Water-resistant smartphones aren’t all that uncommon these day — Samsung’s Galaxy S8 can last up to thirty minutes underwater. Truly waterproof devices, though — i.e., phones that can survive hours-long dunks in the pool — are mostly fantasy. But Redux, a London-based startup, may have the solution: Eliminating the speakers, earpieces, and physical buttons susceptible to water damage with ultrasonic speakers embedded beneath a phone’s display.
Redux’s technology relies on sound. By employing an array of “micro-speaker” actuators embedded beneath a smartphone touchscreen, it produces “bending waves” — sounds and vibration — that effectively convert the screen into a high-quality loudspeaker. The result is loud, clear audio without the need for exposed speakers. Even better, the sound isn’t directional– even if you flip a Redux-equipped smartphone upside down or turn it sideways, the volume won’t change.
Redux claims the quality is far superior to the “tinny, low-quality” speakers that smartphones usually pack. And while that may sound like a bold claim, at least one major manufacturer — Sony — is already using a similar technique to conceal speakers behind the display of its new A1 Bravia OLED series televisions.
But that’s just the tip of the iceberg. In addition, Redux’s technology can simulate physical buttons, delivering sensations that feel like physical button presses. In applications that support it, you’ll feel a mechanical switch, a moving slider under your fingertips, or even two different tactile sensations during a multi-touch gesture with two fingers.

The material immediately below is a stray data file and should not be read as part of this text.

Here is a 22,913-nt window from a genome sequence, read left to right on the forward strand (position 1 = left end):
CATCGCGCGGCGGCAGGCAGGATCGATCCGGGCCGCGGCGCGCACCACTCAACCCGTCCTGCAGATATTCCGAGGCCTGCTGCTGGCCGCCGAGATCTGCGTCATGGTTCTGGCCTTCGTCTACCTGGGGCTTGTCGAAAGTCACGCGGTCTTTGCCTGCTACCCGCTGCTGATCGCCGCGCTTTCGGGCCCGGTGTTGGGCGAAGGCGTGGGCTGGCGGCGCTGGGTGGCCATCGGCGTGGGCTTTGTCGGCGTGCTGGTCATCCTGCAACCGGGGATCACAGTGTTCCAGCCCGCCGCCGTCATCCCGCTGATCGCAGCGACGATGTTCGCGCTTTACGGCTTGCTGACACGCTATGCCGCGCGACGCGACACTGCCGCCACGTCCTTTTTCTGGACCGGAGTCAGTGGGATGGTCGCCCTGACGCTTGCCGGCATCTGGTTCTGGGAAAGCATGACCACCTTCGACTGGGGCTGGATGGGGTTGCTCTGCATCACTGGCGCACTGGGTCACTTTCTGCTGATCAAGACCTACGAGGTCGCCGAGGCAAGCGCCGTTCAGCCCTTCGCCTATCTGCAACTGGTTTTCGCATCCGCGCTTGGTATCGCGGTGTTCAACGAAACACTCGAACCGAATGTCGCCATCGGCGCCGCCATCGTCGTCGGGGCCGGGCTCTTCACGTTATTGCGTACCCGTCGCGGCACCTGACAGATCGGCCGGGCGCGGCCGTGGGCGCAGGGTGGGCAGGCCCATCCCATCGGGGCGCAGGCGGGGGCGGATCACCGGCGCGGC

Redux thinks its buttonless, speakerless technology is the key to waterproof smartphone designs. Without the need for exposed buttons and ports, phones could be truly sealed.
But this advance could lead to better battery life and thinner devices, too. “Our technology enables smartphone manufacturers to reclaim valuable space within phones, which could be filled by a bigger battery,” Redux CEO Nedko Ivanov said in a statement. “Moreover, our surface audio technology is more power efficient than traditional micro-speakers, which means people can play music and watch videos on their phones for longer between charges.”
Redux’s solution is compatible with both LCD and OLED screens, and it’s already built into several in-car infotainment systems and PC products. The startup said it’s working with several smartphone makers about integrating the tech, but isn’t ready to name names just yet.
“The next challenge for us was to make it available for smartphones, where there’s a huge opportunity to enhance the user experience with better sound and touch,” Ivanov said.
- Sonos Move review: Great outdoors
- Bose Soundbar 700 review: Simple yet exhilarating sound
- Sony HT-G700 review: Virtually irresistible
- Google Nest Mini vs. Amazon Echo Dot: Which is better?
- The best smart speakers for 2020